The lead nurturing phase of your email marketing campaign is a critical part of the sales process.
Even though a prospect may not be in the position to buy just yet, you need to make the effort to stay in touch with them and keep your brand or company in mind.
The most effective lead nurturing emails engage the prospect in a certain way — either by leading them to the next stage of the buying process or just reminding them about what they need or were interested in when visiting your website.In this blog, we’ll cover exciting ways to ensure your lead-nurturing emails will stand out in the inbox. If you need further inspiration, check out our comprehensive newsletter examples blog.
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Key ways for designing and sending the best lead nurturing emails:
1. Stay relevant
Unless the recipient has agreed to receive a newsletter or similar updates, you want your lead nurturing emails to be very specific and focused on a singular topic — the product or service the prospect is in the market to buy or has shown interest in.
Avoid dumping prospects into the same list as your newsletter subscribers and send these prospects highly targeted and relevant emails so that you are walking them through the sales process. Otherwise, you may end up getting flagged as spam. in GDPR-compliant countries, you also run the risk of getting fined. You need to.
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2. Include a testimonial
If you’re selling a product or service that has garnered positive reviews from customers and clients, make sure to highlight that somewhere in a lead nurturing email.
Email recipients who are still on the fence about making the purchase or signing a contract may be more convinced when they read someone else’s firsthand experience.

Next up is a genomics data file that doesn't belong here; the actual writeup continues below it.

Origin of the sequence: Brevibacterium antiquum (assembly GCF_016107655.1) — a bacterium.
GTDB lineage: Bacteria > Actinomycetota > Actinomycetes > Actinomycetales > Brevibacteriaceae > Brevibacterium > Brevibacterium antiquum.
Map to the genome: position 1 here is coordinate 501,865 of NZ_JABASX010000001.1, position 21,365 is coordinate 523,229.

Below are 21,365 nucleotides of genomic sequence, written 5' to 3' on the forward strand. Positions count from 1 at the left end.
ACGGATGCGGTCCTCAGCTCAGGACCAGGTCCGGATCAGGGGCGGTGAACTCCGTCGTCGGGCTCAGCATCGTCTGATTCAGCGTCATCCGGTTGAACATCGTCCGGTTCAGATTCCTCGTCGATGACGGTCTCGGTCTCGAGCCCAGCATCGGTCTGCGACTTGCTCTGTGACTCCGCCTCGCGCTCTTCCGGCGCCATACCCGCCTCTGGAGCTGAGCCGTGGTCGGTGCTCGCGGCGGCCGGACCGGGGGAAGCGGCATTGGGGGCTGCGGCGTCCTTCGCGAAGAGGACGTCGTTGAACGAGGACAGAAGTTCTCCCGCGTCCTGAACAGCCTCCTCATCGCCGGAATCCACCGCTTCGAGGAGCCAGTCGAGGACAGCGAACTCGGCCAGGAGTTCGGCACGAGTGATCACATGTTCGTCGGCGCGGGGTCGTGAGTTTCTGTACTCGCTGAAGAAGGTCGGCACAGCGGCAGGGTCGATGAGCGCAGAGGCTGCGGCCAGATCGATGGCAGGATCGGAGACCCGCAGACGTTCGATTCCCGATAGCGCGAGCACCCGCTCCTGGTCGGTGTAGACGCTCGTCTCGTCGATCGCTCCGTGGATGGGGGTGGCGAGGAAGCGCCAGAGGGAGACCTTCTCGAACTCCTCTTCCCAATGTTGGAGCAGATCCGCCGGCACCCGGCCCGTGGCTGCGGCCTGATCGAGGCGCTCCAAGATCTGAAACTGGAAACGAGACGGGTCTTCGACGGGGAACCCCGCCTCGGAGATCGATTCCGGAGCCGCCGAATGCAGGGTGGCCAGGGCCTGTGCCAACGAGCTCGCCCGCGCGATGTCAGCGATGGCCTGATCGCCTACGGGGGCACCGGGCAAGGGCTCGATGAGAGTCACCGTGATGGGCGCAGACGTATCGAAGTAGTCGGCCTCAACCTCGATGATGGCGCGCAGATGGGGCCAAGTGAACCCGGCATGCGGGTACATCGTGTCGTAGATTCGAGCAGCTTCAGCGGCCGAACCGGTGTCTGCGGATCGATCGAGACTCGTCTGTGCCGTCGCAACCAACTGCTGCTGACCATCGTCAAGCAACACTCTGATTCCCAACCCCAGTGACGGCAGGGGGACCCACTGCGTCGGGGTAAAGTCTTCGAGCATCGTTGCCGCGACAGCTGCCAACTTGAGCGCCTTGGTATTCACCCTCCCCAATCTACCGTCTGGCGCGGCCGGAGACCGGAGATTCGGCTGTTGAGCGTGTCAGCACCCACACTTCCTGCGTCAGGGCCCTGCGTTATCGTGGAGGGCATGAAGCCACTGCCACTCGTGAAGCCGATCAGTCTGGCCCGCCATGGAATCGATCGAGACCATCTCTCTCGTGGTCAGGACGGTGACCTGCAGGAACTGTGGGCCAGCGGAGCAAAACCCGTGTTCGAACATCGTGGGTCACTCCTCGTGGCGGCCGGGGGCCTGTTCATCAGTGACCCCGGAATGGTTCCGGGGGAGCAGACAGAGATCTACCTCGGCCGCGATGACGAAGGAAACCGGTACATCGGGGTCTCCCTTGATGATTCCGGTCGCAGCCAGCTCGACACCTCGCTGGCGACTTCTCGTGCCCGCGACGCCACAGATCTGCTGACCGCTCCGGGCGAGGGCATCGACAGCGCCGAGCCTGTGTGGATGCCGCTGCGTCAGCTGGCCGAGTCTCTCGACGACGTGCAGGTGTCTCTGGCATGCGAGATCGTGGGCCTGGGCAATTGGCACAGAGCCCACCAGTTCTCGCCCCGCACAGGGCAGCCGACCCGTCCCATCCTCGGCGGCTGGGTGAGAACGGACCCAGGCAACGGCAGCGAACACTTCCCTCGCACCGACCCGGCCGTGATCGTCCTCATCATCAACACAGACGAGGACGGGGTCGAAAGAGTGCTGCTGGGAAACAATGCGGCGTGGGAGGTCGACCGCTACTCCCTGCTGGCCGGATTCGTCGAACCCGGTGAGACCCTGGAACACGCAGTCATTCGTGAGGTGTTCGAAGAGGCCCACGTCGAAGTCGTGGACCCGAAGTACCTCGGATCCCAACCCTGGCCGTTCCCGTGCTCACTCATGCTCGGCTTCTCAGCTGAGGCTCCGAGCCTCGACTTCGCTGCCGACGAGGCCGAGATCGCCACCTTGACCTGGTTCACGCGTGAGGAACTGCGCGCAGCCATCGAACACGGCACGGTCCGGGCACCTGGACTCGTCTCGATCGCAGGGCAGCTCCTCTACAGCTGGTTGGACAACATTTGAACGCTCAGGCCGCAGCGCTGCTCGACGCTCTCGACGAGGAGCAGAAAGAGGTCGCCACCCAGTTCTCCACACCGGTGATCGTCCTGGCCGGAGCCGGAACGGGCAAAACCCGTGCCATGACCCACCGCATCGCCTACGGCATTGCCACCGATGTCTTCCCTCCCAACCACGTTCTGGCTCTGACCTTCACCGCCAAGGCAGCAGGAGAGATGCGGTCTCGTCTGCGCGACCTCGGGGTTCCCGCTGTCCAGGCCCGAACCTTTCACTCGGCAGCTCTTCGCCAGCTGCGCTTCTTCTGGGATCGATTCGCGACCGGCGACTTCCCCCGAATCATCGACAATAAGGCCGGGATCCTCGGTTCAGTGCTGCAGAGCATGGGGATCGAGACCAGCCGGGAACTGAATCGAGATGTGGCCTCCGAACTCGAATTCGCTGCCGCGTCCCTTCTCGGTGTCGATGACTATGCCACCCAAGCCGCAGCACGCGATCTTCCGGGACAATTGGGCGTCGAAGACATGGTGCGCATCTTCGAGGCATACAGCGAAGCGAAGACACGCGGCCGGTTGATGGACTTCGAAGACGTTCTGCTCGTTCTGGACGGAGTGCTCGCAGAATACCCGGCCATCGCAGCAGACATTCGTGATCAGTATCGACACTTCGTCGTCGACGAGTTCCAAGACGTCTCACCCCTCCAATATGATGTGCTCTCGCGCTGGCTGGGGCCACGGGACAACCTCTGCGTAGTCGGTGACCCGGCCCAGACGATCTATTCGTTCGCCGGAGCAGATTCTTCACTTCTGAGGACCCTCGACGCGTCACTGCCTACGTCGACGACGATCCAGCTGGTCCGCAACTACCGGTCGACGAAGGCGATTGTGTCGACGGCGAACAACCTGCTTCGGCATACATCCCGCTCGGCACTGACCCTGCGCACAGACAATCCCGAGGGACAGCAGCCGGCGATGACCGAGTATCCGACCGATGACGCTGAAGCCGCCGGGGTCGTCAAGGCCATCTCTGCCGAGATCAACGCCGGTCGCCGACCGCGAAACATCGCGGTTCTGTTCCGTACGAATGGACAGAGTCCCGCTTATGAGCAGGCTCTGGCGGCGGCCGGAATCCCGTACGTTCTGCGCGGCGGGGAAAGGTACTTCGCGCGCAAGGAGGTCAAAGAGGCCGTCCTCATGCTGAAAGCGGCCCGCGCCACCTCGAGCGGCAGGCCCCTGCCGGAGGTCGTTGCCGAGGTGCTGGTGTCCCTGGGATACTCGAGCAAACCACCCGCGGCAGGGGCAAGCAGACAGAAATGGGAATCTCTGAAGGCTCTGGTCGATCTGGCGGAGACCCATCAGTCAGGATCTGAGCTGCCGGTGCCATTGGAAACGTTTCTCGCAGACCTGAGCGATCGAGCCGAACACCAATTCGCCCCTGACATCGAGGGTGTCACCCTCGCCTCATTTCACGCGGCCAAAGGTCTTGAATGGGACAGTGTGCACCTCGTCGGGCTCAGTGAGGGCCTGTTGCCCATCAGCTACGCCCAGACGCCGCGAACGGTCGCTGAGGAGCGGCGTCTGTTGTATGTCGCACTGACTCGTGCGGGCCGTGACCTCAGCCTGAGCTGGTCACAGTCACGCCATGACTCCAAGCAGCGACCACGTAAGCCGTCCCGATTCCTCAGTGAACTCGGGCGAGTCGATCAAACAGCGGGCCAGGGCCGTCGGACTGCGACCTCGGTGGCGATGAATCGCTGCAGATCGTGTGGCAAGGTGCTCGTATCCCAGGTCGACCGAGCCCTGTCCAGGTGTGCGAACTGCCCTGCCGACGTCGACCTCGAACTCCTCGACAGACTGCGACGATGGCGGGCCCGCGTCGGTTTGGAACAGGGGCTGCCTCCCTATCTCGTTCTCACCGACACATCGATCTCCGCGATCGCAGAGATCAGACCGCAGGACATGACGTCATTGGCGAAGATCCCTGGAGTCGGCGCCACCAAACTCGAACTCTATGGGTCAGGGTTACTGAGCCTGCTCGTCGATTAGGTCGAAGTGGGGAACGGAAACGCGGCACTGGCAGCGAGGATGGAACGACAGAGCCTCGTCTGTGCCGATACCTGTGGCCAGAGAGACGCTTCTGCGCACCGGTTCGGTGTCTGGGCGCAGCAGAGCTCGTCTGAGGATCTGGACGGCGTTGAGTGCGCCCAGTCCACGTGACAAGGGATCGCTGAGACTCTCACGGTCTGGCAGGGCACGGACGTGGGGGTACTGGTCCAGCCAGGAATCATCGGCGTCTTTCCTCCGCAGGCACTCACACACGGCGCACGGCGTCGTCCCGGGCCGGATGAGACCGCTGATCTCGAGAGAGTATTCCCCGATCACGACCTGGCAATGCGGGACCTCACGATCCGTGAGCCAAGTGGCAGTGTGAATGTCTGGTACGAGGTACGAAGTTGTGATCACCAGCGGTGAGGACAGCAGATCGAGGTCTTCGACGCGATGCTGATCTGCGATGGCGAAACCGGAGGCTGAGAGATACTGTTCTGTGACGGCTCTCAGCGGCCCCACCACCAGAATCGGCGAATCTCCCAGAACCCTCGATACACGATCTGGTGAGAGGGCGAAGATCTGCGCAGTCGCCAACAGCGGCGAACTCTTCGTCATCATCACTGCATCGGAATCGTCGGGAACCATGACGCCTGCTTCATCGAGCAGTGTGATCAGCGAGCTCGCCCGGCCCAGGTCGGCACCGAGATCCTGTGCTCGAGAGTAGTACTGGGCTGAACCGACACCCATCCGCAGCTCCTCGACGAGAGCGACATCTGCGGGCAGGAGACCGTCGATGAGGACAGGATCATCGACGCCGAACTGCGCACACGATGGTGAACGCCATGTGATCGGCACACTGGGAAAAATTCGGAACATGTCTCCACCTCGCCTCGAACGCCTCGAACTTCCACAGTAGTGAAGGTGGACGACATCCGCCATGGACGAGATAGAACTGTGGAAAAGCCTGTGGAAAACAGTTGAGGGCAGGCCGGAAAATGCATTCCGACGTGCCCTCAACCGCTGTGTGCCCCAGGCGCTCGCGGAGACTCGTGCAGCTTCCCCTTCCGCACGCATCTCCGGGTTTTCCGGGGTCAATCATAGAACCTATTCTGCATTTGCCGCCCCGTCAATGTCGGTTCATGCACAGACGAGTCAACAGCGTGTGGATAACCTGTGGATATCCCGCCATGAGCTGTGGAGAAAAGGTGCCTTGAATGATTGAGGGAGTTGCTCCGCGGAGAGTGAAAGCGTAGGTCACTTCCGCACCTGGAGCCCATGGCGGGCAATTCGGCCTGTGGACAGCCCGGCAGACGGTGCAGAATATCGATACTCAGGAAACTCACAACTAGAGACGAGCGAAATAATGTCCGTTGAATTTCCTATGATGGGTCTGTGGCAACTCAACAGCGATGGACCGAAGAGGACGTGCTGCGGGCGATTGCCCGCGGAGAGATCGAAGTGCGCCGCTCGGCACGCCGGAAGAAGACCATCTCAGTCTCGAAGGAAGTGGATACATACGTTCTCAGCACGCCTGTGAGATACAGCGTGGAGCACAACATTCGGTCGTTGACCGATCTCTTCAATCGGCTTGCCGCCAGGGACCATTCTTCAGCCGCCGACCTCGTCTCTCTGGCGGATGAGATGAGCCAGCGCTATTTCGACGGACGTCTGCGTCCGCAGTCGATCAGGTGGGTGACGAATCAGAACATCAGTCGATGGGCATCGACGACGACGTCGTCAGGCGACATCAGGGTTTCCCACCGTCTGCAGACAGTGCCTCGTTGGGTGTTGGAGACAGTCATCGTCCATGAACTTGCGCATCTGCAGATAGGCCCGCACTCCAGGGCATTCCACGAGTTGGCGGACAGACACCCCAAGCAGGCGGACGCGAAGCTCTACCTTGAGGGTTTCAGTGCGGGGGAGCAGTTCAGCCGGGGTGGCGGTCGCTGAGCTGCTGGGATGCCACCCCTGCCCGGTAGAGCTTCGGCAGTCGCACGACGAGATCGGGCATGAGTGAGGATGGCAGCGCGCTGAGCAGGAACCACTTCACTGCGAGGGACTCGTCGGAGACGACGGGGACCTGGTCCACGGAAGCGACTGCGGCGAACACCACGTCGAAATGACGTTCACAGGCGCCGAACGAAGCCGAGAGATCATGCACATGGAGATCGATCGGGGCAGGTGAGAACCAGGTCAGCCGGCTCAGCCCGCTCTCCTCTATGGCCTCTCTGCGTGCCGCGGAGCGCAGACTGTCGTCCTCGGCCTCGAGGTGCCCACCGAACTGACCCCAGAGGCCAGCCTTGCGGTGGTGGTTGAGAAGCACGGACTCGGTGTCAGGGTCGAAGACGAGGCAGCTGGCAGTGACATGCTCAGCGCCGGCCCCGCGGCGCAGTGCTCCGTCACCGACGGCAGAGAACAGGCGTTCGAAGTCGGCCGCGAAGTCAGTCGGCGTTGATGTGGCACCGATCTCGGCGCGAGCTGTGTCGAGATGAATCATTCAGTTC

Include a large block quote of a testimonial below the ‘buy’ or ‘add to cart’ button embedded within the email so that the prospect makes the decision to move forward.
Casper does a good job with this when reminding customers they forgot something in their cart.
3. Provide educational resources
Whether it’s a quick checklist of ideas related to the product or service the prospect was interested in or a video tutorial embedded within the email, consider more educational and less promotional messaging for some of your lead nurturing emails. Providing tips, pointers, and ideas about how to use a product or general tips that can improve the recipient’s life in some way are usually well-received. This might naturally lead them back to your website but the goal here is engagement — you just want the prospect to pay attention and remember you. Sephora does a great job with this approach by embedding a video tutorial about one of its latest looks within the email. It also provides plenty of CTAs for the recipient to start shopping.
4. Align emails with your sales funnel
A lead nurturing program can only be effective when the emails encourage action and move the prospect through the sales process.
You want to make sure emails are being sent at the right time as the lead makes their buying decisions and interacts with your company in some way.
You might send out a trigger email when somebody abandons their cart, for example, or when someone has requested an item that is out of stock and is now waiting.
The goal is to mirror the sales funnel that the lead would have gone through if they had stayed on the website and made the purchase. Your emails need to bring them back to that sales process so that you don’t lose the customer.
Your lead nurturing emails are an important part of the sales process and need to be designed in a way that engages and encourages prospects to move forward with the purchase.
Some emails can be more educational in nature while others may be a snapshot of a cart that is waiting at checkout. Either way, these need to be personalized emails focused on a singular topic so that you can re-engage the prospect at just the right time.